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Planning Board, Residents Dissect City’s Questions:

The Planning Commission discussed the second Planning department’s “milestone” report, “Opportunities and Challenges” on the ongoing revision of the land use and circulation elements of its General Plan last Wednesday.

The land use element delineates the distribution of different types of buildings (housing, business, industry, open space, etc.) while the circulation element sets out the location of existing and proposed roads, highways, and other modes of transportation. The zoning ordinance translates the land use element’s goals and objectives into standards and procedures. They were last updated in 1984.

“Opportunities and Challenges” builds on the “emerging themes” identified in the first milestone report, by examining existing conditions and trends. Also in the report are 16 questions that demonstrate the kinds of choices that the community will have to make as the process continues. Below are the 16 report questions.

1. How can Santa Monica plan for the regional aspects of its economy, medical and educational institutions, and locational draw to create balanced growth and enhance the quality of life for residents?

2. What role can visitor-services play in Santa Monica’s future?

3. How much new housing should Santa Monica plan to maintain inclusiveness and opportunities for affordable housing and yet retain an “appropriate town scale?”

4. What types of new development could fulfill the City’s diversity and quality of life objectives?

5. How best can the existing industrial areas meet Santa Monica’s needs?

6. How best can the character and quality of Santa Monica’s residential neighborhoods be preserved while promoting neighborhood-serving amenities on adjacent commercial streets?

7. What is the appropriate scale and mix uses for boulevard commercial corridors?

8. What is the appropriate scale and character of specialty commercial corridors?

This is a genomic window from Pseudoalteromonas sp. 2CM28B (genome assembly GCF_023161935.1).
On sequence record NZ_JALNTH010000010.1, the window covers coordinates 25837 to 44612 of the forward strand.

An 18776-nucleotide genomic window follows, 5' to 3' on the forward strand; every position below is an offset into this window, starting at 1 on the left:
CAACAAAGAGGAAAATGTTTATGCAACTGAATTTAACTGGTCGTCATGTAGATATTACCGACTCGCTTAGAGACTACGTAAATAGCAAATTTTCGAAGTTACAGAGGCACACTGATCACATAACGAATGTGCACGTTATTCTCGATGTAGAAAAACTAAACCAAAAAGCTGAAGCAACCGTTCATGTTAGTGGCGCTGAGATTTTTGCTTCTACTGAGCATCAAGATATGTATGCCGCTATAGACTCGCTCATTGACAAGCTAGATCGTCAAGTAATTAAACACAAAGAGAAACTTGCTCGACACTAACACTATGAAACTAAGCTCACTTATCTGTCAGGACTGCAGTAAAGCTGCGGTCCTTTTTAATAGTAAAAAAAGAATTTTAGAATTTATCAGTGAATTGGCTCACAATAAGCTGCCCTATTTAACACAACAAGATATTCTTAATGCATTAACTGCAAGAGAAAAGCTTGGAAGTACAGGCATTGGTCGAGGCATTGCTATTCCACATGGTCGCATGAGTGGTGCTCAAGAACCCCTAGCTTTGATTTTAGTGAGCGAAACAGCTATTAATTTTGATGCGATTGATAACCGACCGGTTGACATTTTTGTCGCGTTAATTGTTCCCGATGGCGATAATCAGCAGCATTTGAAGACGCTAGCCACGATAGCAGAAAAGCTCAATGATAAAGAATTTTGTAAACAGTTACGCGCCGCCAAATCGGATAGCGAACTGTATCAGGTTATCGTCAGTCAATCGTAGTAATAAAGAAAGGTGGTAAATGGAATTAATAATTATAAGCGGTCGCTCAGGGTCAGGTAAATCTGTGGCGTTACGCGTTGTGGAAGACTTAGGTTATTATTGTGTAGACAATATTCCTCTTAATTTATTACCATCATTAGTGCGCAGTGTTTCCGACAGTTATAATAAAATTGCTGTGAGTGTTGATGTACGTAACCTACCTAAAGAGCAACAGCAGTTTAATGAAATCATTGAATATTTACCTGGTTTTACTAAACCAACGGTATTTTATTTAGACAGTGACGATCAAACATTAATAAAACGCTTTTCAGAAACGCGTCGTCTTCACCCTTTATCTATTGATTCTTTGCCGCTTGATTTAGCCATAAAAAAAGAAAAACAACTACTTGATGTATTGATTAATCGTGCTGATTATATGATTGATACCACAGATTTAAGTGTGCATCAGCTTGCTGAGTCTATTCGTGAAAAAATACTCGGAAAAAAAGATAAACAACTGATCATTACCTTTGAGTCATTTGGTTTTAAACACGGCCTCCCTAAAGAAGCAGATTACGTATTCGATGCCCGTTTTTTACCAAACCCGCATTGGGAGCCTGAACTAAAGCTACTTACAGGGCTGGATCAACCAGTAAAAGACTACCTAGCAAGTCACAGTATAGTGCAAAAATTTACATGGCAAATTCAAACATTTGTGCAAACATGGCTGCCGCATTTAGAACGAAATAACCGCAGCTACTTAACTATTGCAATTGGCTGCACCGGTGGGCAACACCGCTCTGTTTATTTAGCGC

9. How can the City maintain its economic vitality and protect economic advantages?

10. How can the City foster small businesses and establishments to maintain uniqueness?

11. How can facilities that support a properly balanced transportation system be created?

12. How much parking is the appropriate amount for the community and what is the City’s role in facilitating its availability?

13. How best can transit-oriented development be promoted?

14. What are the appropriate scale, intensity, and character of the new development, particularly in areas that are likely to experience change over the coming 20 years, such as the industrial areas along corridors, and public spaces?

15. Other than policies directing new development, what resources are available to the City to implement the Community’s vision? Which strategies are the most important? Are there resources that might be overlooked by a traditional land use and circulation plan?

16. How best can Santa Monica promote greater connections between different parts of the City? How could the priorities of the Circulation Element integrate and support the City’s land use and how can urban design be best used as a tool in this integration?

Members of the City’s Architectural Review Board (ARB) and others expressed their concerns to the Commission about the report in the form of a presentation.